Weather has been HOT....and relatively dry.  Great for enjoying the outdoors, not that great for new plants.  The irrigation system has done a nice job of fighting off the weather and keeping plants healthy.
Railings have been installed around the main terrace and the walkout basement stair.  They're made of custom fabricated steel frames (painted black) stained mahogany hand rails, and stainless steel cables.  The stainless steel rails do an amazing job of going away.  That is, not hindering the view beyond and actually reflecting colors from the landscape.

Copper gutters and rain chains have been installed to control roof run-off at the doorways to the terrace, as well as the front entry and rear garage entry.  The rain chains channel the water into catch basins concealed with-in the stone drip edge and then into the storm water management system.
Yesterday afternoon, the base layer of the asphalt driveway was installed.  Finish coat will go on after construction is all wrapped up and won't be damaged by construction vehicles or moving trucks.  Feels a lot more like a residence and less like a construction site.

Still to come on this project..........exterior column lights, finish coat on the driveway, and some bonus plantings.  We should have some echinacea blooming shortly as well as some hydrangeas and sedum.  I'm eager to see this landscape continue to evolve through the seasons.

Thursday, June 2, 2016

A Big Transformation

Last week sod went in on this project and the transformation was quite remarkable.  The site, which has been dry and dusty for months instantly felt cool, soft and lush.  The house and landscape began to feel as if they had been there for years and the design we had envisioned had really started to look like a finished product.
An early bird's eye conceptual rendering.
 The plants along the wall are Climbing Hydrangea (Hydrangea anomala petiloaris).

The white flowering perennials you are seeing are Candytuft  (Iberis sempervirens) underneath a Kousa Dogwood (Cornus kousa) which hasn't totally leafed out yetbacked up by Canadian Hemlock (Tsuga canadensis), which serves as both a backdrop for the Kousa and as privacy screening.  Also mixed in among the Hemlocks are several Winterberries (Ilex verticillata) which should provide interest in the winter months with their bright red berries.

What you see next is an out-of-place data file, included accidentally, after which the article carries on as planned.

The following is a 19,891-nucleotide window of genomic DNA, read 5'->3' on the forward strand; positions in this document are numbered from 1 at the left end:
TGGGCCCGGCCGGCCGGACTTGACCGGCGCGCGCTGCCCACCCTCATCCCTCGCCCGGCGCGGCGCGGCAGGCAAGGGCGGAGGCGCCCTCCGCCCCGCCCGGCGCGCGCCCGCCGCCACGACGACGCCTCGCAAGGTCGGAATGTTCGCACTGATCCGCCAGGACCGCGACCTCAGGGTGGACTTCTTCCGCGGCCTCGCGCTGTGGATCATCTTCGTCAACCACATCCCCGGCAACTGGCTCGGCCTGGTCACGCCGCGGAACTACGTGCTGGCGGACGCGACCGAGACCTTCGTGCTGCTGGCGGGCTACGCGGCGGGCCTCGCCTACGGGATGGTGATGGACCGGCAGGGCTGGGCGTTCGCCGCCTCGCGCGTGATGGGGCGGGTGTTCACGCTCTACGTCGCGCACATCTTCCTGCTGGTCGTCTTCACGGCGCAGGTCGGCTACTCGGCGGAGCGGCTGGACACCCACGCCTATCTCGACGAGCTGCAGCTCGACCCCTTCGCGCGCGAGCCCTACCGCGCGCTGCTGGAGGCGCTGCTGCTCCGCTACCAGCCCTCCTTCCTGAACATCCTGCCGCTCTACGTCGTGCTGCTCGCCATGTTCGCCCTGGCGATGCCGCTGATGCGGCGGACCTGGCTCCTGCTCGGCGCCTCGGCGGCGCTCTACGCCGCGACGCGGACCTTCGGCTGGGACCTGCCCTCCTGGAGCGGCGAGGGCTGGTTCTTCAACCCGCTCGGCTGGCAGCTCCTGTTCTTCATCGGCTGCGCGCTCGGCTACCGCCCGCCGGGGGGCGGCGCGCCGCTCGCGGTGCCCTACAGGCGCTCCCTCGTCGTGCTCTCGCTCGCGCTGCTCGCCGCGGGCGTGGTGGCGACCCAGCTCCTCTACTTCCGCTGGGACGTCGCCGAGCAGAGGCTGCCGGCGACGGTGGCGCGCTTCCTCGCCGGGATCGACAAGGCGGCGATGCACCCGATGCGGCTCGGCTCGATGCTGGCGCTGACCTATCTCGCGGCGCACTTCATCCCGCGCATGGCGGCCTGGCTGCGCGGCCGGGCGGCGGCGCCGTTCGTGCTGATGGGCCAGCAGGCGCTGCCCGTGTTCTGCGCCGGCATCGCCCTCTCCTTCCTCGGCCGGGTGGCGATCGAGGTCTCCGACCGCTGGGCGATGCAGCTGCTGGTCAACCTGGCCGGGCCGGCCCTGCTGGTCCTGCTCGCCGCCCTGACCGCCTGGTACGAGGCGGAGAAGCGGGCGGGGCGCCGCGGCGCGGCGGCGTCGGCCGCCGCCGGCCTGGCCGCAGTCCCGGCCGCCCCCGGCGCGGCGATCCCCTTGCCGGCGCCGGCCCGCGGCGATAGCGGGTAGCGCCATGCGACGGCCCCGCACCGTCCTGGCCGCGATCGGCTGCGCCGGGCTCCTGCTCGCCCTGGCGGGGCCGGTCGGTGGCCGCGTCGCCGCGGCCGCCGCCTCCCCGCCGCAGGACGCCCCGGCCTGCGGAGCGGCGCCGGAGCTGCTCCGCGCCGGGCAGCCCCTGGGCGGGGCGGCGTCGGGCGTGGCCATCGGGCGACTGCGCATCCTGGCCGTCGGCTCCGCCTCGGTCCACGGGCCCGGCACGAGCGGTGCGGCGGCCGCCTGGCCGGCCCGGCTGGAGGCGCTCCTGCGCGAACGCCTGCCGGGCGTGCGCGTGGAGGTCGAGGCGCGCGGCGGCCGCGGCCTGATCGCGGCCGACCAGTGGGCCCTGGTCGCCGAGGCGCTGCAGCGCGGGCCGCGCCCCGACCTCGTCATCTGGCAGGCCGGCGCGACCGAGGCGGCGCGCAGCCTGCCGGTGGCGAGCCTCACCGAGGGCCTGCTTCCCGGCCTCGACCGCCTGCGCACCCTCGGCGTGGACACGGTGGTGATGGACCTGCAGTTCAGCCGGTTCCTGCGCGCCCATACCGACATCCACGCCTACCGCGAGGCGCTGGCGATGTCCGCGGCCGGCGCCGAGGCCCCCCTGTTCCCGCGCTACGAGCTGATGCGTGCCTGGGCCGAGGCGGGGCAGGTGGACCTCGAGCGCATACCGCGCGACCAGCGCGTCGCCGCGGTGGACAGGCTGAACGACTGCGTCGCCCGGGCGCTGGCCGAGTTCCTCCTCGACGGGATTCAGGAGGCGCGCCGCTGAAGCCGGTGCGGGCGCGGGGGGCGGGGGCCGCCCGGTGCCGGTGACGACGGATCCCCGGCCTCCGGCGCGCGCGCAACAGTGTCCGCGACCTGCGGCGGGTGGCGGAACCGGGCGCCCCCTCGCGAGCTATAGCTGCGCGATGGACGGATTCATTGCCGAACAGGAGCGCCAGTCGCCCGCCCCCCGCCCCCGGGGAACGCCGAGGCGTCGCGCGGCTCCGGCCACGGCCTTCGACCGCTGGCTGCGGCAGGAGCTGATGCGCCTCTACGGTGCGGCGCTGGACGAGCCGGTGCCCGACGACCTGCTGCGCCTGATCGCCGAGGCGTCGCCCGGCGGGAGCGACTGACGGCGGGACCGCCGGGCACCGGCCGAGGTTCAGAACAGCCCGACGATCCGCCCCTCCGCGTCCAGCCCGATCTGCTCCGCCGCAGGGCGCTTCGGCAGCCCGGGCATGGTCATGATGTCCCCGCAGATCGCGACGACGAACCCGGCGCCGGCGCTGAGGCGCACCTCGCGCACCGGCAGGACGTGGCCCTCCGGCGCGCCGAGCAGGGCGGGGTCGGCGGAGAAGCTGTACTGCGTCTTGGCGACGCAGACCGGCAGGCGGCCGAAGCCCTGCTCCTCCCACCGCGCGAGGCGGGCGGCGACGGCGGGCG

Next up for this project.....railings, landscape lighting, and driveway.......stay turned and be sure to check out Bonin Architects to see some of our other work.

Monday, May 16, 2016

2 Parts of Patience

I find one of the most difficult challenges of designing custom home landscapes is having patience.  One thing I've learned here at Bonin Architects is that designing a custom home can be a long process.  Today was very exciting for me.  The first delivery of plants came to a project we've been working on for over 2 years.  It's not uncommon for a custom home to take over a year to build, not to mention several months to design.  However, it is very gratifying to see your vision take shape.  I can't wait for perennials and sod go in and to see the site really transform.


The second part of being patient with a landscape is with the plants themselves.  It's easy to get carried away and over-plant a bed.  There is always a balance between making something look good now and making sure it's going to look good years down the road.  The Climbing Hydrangeas (Hydrangea anomala petiolaris) along this retaining wall are going to look awesome when they bloom this summer, but are going to look even more incredible in a few years.


Check back soon for more updates on this Bonin Architects stunner.


Friday, April 15, 2016

Scilla siberica

After weeks of false Spring, I think the snow and winter are finally behind us.  The road postings have come down, the street sweepers are out and things are finally starting to green up here at Bonin Architects.  I've even seen a few daffodils blooming down by the Follansbee Inn on Kezar Lake.  Driving down Main Street this week I noticed the tiny blue flowers of Siberian Squill (Scilla siberica) growing under a Locust tree.  I stopped to snap a few pictures so I could share a little about the plant with you all.
Siberian Squill, despite the taxonomy, is not native to Siberia.  It is however native to Russia and areas along the Europe-Asia border.  It is an introduced species to the Northeastern United State and Canada and can survive in zones 2-8.  These little guys are good and hardy around here.  They have made it thought a few light frosts here in recent days just fine.
Siberian Squill needs full to partial sunlight and does well in moist areas.  True to form, I found this colony in a low-lying spot on the North side of the street which gets good sun.  Getting good sun isn't particularly hard this time of year without leaves on the trees yet.  They won't get much taller than shown here.  Typically they are between 4-8 inches.  Flowers can last around 3 weeks and foliage usually dies back by early summer.
Siberian Squill is a member of the Lily family (Liliaceae) and like Lilies, are typically propagated by bulb.  The plants naturalize well, spreading easily in the right conditions.  It is important to be thoughtful when selecting them for your garden as it has been classified as invasive in Minnesota.  Make sure it won't become a nuisance to you garden and check your state's restricted plants list before planting.